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Dorito Theory: Explaining Social Media Addiction

"When you eat a Dorito and finish your bite, you’re not fully satisfied,” Celeste Aria, TikToker

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Dorito Theory: Explaining Social Media Addiction

By Brooke Kato for NY Post

A social media user has gone viral with a crunchy new critique of the much-maligned modern phenomenon — they’re calling it the “Dorito Theory.”

The name might be new, but the idea that unsatisfying activities can be the most addictive is as old as time.

When you eat a Dorito and finish your bite, you’re not fully satisfied,” TikToker Celeste Aria said in a viral video, explaining herself.

It’s not the same as eating a steak or eating a really satiating food that’s high in protein where after your bite, you really feel sort of that fullness and that warmth of satisfaction.”

She continued: “Eating potato chips is addictive because the peak of experience is kind of when you’re tasting it, and not after.”

Likewise, the “infinite scroll on TikTok” — or, according to Forbes, even things like drinking to excess, or toxic relationships — can be equally as unsatisfying, she added, noting that putting a name to the problem allows her to more easily avoid those addictive behaviors.

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Dorito Theory: Explaining Social Media Addiction

Social media use has been likened to substance addiction plenty of times, especially if the screen time interferes with daily life, performance at work or school and even mental health.

In fact, social apps have been linked to depression and poor body image, prompting last year’s warning from the surgeon general about excessive time spent in an attempt to squeeze meaning from the apps.

We have seen an increase in anxiety, depression, and addiction, including digital addiction, among our youth since the start of COVID,” Mental health expert and author Dr. Gregory Jantz previously told The Post.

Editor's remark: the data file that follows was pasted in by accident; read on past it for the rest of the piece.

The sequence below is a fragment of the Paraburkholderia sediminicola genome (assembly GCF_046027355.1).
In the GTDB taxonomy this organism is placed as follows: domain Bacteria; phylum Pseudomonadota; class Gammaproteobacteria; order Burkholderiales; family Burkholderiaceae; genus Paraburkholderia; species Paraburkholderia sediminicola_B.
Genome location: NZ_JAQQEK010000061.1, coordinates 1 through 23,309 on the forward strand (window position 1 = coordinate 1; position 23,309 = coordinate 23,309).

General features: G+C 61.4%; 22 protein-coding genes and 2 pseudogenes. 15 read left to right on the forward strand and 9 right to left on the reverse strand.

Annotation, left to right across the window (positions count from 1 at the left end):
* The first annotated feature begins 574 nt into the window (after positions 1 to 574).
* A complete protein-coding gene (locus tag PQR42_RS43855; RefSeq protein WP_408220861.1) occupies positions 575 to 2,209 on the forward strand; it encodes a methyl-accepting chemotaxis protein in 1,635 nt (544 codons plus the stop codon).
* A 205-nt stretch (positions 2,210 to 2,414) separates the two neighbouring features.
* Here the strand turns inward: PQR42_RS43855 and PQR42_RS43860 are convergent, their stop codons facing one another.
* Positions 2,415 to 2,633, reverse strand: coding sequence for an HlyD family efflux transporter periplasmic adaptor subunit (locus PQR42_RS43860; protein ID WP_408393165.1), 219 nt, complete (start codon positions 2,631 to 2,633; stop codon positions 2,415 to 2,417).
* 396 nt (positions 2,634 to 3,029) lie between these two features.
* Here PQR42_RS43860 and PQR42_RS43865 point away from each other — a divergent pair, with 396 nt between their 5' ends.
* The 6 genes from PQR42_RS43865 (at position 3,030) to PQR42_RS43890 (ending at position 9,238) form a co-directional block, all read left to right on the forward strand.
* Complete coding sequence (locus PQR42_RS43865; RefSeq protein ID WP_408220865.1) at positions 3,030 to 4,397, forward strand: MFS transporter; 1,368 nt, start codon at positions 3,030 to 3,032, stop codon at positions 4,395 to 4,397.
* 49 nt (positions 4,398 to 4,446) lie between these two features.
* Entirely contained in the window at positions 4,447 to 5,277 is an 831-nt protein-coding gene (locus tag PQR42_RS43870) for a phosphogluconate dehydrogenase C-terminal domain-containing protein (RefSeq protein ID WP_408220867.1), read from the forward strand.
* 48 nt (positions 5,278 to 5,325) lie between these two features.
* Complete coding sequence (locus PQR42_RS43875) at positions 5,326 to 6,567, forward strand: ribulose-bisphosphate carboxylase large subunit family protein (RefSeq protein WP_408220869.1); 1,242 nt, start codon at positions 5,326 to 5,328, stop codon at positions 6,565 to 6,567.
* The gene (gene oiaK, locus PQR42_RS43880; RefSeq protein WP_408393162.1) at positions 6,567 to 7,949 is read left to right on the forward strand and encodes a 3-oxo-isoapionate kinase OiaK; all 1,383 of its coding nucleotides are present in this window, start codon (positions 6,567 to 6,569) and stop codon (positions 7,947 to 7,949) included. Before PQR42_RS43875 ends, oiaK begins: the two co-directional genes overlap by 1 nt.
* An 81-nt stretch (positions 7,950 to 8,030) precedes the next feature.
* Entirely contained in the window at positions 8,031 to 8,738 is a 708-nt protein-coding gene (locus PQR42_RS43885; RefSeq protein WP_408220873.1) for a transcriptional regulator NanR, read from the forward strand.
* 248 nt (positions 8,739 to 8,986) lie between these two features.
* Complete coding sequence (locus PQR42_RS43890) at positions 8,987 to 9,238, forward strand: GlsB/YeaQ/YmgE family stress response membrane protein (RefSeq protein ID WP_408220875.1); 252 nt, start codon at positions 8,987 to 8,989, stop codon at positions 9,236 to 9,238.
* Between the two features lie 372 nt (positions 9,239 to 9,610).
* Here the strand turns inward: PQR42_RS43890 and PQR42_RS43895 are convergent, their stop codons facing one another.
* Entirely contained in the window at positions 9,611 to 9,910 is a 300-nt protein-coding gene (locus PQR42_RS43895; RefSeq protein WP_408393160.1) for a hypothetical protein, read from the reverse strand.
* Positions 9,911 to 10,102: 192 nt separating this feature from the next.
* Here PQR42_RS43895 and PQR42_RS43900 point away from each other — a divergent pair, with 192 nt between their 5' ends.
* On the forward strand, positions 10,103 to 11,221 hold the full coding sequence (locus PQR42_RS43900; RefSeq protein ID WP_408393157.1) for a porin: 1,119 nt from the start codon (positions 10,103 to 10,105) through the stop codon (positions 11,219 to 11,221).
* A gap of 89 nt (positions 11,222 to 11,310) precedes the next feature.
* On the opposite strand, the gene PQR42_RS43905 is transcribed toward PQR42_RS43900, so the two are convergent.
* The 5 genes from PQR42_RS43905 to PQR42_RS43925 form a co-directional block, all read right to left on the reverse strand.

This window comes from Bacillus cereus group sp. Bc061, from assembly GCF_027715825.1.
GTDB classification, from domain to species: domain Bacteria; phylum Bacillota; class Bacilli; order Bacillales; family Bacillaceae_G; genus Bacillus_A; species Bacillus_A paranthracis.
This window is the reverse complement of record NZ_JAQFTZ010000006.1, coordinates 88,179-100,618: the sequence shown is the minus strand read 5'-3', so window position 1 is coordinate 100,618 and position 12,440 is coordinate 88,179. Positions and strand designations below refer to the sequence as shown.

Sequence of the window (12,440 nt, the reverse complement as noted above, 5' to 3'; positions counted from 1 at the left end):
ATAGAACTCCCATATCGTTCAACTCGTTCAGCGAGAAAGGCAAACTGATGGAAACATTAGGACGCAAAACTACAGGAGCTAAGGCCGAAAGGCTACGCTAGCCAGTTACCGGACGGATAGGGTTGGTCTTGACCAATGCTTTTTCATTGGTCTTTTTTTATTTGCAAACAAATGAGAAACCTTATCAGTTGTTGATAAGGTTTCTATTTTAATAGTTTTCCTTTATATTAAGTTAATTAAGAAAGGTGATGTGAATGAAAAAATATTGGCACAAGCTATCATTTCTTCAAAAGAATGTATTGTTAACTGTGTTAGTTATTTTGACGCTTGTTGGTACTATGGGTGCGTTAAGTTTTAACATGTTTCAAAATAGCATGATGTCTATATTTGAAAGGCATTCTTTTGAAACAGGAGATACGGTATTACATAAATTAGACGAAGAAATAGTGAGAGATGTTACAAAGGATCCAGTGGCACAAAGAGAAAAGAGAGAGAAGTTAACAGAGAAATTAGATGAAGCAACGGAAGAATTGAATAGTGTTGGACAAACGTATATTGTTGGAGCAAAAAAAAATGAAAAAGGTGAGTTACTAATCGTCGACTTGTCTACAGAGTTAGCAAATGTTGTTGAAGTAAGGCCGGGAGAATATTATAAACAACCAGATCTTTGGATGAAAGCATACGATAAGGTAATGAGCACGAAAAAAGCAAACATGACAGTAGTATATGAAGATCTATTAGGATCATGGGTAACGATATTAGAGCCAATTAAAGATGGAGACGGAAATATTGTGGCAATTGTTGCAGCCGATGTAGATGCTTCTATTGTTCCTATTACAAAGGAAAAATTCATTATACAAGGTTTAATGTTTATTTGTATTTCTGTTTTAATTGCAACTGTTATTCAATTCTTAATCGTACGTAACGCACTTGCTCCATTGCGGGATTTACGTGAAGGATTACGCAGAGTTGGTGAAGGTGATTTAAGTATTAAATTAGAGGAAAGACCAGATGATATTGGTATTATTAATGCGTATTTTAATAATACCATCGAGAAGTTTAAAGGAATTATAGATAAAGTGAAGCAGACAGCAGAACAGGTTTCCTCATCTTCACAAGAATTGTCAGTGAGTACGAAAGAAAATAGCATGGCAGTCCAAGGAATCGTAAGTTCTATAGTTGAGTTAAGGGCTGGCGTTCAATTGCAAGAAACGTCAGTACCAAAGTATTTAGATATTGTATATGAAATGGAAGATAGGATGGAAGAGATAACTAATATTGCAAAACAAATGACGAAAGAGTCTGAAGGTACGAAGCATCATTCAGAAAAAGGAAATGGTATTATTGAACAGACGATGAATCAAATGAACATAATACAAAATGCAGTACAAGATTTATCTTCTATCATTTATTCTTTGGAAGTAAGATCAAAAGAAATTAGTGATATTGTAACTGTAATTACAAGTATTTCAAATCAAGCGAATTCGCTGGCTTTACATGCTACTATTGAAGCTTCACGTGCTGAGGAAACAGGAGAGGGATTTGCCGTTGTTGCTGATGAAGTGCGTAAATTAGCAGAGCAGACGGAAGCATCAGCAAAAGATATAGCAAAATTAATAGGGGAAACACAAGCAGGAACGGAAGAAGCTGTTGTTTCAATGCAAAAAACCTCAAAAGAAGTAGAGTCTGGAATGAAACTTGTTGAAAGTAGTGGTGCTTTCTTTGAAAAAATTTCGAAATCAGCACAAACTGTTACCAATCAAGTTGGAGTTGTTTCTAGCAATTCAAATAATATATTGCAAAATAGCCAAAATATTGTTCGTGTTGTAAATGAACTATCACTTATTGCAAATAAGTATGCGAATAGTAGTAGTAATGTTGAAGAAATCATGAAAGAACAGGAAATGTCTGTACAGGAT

A study last year found that the younger people are, the more addicted to the internet they become, although it tends to decrease with age.

The impacts on teens’ health has prompted advocacy and outcry from concerned parents regarding harmful content on platforms like Facebook or Instagram.

The apps’ parent company, Meta, recently introduced a “nighttime nudge” feature to gently remind young users to get some shut-eye if they’re using the platforms late at night.

The move coincides with the tech giant’s announcement to curb potentially explicit or harmful content shown to teens, following a lawsuit alleging the social media platforms perpetuated eating disorders, suicide and self-harm.


Have you heard of Dorito Theory? What types of things and experiences falls under it for you? #doritotheory #dopamine #addictivebehaviour #howtostoprotting #rottingtiktok #impulsivebehaviour #howtousetiktokless #howtoeathealthy #howtomotivateyourself #howtoimprove #thoughtexperiment #serotonin #mentalhealth #neuroscience #neurodivergent #adhd

♬ original sound – Celeste Aria


Person for people. Reader of writings. Writer of readings.

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